Dec 10

Gartner released an interesting survey last month.  Surveying 300 enterprises, they found that 85% use open source within their organization today and the remaining 15% expect to use open source within the next 12 months.  That’s the good news.

The bad news?  69% of those same enterprises had no formal open source policy. This opens up huge liabilities.

As the author, Laurie Wurster, say, “Just because something is free, doesn’t mean it has no cost.”  “Companies must have a policy for procuring OSS, deciding which applications will be supported by OSS, and identifying the intellectual property risk or supportability risk associated with using OSS. Once a policy is in place, then there must be a governance process to enforce it.”

So there it is.  Actually, here it is, a link to the press release about the study from Gartner.

Open source is undeniably here to stay, within the most conservative enterprises.  But, all enterprises should adopt policies, about what open source is acceptable and what open source is not.

From Source Auditor’s viewpoint, the policies should outline the following at a minimum:

  • The licenses which contain obligations which the enterprise finds acceptable to fulfill
  • The license which contain obligations the enterprise does not find acceptable
  • The process for reviewing new candidate open source packages the enterprise wishes to adopt, both directly, or embedded inside commercial products
  • The process to review existing software products already in use in the enterprise (to decide if that software contains open source and if that open source contains licenses which are acceptable or not)

This, of course implies, the enterprise not only adopts and enforces a policy, but the enterprise creates a review board that can review new and existing software.  All existing and new software should be audited, an an inventory created of all embedded open source.

If all of this seems like a lot of effort for something that is “free”, that’s where we refer back to Gartner’s comment.  Open Source may be royalty free, but it certainly has costs.  The costs are no different, then the costs of insuring that any commercial royalty bearing software that you use, is in compliance with the license that came with it.  As recent court cases have shown, the license obligations in open source are legally enforceable, and violating them is the same as copyright infringement.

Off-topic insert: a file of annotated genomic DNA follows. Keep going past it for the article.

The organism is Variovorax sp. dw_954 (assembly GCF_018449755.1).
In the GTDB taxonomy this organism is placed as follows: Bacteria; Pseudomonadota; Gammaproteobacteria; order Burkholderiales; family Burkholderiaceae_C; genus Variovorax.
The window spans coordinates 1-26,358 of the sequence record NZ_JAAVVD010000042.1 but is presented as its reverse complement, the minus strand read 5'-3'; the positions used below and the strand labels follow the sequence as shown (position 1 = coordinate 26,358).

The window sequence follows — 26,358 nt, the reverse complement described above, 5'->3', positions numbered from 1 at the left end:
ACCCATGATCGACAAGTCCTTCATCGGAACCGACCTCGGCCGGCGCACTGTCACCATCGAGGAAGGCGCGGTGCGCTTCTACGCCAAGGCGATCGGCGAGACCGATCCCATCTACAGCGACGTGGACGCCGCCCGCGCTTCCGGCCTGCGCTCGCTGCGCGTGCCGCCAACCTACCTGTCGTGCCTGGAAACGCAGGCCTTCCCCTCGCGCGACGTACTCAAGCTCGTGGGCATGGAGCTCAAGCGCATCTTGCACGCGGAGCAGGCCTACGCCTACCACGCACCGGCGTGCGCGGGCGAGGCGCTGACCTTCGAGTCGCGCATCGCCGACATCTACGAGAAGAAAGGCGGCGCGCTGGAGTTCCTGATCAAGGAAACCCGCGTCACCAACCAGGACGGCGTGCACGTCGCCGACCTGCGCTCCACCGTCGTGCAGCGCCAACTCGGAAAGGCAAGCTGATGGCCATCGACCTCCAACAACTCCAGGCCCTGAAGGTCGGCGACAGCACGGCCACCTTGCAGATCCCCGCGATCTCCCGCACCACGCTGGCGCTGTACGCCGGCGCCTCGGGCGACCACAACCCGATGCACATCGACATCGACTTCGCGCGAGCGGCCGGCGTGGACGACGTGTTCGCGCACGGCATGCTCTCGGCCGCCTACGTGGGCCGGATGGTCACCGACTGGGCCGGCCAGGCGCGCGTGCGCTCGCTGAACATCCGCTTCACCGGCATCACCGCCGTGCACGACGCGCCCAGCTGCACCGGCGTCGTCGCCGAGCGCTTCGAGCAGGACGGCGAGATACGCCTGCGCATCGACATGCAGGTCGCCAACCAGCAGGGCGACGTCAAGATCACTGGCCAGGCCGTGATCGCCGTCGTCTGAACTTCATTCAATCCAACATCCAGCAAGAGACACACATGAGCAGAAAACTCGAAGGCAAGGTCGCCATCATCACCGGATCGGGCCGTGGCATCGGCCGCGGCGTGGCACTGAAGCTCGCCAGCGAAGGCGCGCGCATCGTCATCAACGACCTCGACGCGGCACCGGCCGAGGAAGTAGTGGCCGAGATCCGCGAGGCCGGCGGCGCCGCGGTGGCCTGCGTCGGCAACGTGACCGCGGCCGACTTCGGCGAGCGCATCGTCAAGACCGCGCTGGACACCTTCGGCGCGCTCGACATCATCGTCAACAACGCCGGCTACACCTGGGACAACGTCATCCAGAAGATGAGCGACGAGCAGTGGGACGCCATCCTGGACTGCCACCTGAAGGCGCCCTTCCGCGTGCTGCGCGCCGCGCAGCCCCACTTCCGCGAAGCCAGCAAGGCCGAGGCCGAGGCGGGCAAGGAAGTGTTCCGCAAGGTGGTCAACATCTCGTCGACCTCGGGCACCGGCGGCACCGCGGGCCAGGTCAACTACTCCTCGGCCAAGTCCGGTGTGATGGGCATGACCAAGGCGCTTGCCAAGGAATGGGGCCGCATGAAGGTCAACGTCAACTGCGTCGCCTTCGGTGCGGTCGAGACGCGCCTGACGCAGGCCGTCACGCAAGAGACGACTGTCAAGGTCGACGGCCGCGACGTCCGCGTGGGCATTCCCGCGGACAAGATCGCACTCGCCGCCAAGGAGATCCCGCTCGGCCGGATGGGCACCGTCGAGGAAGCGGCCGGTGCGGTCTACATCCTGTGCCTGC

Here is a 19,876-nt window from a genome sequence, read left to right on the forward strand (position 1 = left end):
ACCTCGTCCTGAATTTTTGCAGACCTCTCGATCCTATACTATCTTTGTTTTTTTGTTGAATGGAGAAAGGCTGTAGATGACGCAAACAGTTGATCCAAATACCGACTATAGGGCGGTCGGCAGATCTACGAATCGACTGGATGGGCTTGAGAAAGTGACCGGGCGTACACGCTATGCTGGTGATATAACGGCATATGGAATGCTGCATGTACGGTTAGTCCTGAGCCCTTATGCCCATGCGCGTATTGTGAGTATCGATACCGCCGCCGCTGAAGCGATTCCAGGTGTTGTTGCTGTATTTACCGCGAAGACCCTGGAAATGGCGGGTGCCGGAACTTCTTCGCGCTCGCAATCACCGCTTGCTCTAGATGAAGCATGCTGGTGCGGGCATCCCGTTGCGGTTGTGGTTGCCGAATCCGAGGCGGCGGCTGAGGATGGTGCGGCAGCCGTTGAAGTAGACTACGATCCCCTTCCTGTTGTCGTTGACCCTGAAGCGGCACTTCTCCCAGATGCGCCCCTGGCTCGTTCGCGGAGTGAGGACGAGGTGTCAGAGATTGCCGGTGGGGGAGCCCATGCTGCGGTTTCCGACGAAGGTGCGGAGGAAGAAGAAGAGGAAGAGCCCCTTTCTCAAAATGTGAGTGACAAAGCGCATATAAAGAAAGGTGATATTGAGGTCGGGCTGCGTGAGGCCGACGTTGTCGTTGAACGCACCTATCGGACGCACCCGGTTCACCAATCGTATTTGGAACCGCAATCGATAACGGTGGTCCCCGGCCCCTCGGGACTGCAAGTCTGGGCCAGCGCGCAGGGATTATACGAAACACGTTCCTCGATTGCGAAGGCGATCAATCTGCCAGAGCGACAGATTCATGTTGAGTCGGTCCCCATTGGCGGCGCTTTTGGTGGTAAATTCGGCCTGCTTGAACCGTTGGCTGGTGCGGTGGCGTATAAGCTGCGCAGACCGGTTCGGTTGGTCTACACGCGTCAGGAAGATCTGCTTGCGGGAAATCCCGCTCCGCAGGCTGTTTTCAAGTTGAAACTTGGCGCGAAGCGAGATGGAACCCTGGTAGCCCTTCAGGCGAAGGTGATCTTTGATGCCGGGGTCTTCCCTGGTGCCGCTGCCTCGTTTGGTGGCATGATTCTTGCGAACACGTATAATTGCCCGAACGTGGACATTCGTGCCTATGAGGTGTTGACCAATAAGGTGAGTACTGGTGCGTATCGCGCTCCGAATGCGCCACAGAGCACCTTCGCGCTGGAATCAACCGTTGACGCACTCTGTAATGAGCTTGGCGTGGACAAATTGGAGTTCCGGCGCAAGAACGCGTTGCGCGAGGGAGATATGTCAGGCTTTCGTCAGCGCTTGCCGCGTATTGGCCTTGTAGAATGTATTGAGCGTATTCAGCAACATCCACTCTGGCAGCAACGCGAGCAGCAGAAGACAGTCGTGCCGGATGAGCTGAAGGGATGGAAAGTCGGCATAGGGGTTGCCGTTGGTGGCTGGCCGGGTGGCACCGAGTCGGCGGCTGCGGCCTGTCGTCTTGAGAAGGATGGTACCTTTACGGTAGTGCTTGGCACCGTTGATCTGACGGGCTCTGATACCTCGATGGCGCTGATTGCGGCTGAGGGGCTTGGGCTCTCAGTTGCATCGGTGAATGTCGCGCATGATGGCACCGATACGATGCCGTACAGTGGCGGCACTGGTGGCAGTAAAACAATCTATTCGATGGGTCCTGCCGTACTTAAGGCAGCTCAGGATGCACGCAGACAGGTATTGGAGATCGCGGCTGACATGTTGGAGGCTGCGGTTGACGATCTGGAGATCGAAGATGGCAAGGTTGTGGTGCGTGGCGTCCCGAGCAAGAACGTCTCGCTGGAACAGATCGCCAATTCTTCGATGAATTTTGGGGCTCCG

Nov 13

There was a legal judgment last August which is pretty significant in terms of upholding the rights of open source copyright and license holders.

The Court of Appeals for the Federal Circuit Court, which is considered the most important intellectual property appeals court in the US, upheld a open source copyright license.

In non-technical terms, the Court has held that open source licenses have the right to set conditions on the use of copyrighted work. So, even if an open source license does not collect royalty fees, it is a copyright license and the conditions need to be honored.  If you violate the condition, the license disappears, and you are a copyright infringer.  In other words, a open source license is just like a commercial license in that if you use the open source, you have to honor the conditions of the license.

Here is the opinion:http://www.cafc.uscourts.gov/opinions/08-1001.pdf.

This is very significant as some previously had the theory that because an open source license did not collect monetary fees, there was no real “contract” and the conditions in the license were not really enforceable.

So there you have it.  Many engineers in commercial software companies download open source and incorporate it into their commercial software, without honoring the license obligations.  This case, clearly establishes that the license obligations must be honored, or it is a case of copyright infringement which can lead to losing battles in court.

All of this reinforces the basic conclusion, commercial software developers should set a open source governance policy.  They should decide which open source licenses have conditions which are acceptable to the organization and can be fulfilled.  Any licenses which have conditions which are not acceptable should not be approved.

The organization should also scan for open source in the current source code base, using either manual methods or a professional audit firm like Source Auditor.  The organization should remove any open source which is associated with licenses which are not approved and not acceptable to the organization.  For many commercial organizations, this is usually open source associated with the GPL license, which accounts for over 50% of the projects in open source repositories like Sourceforge.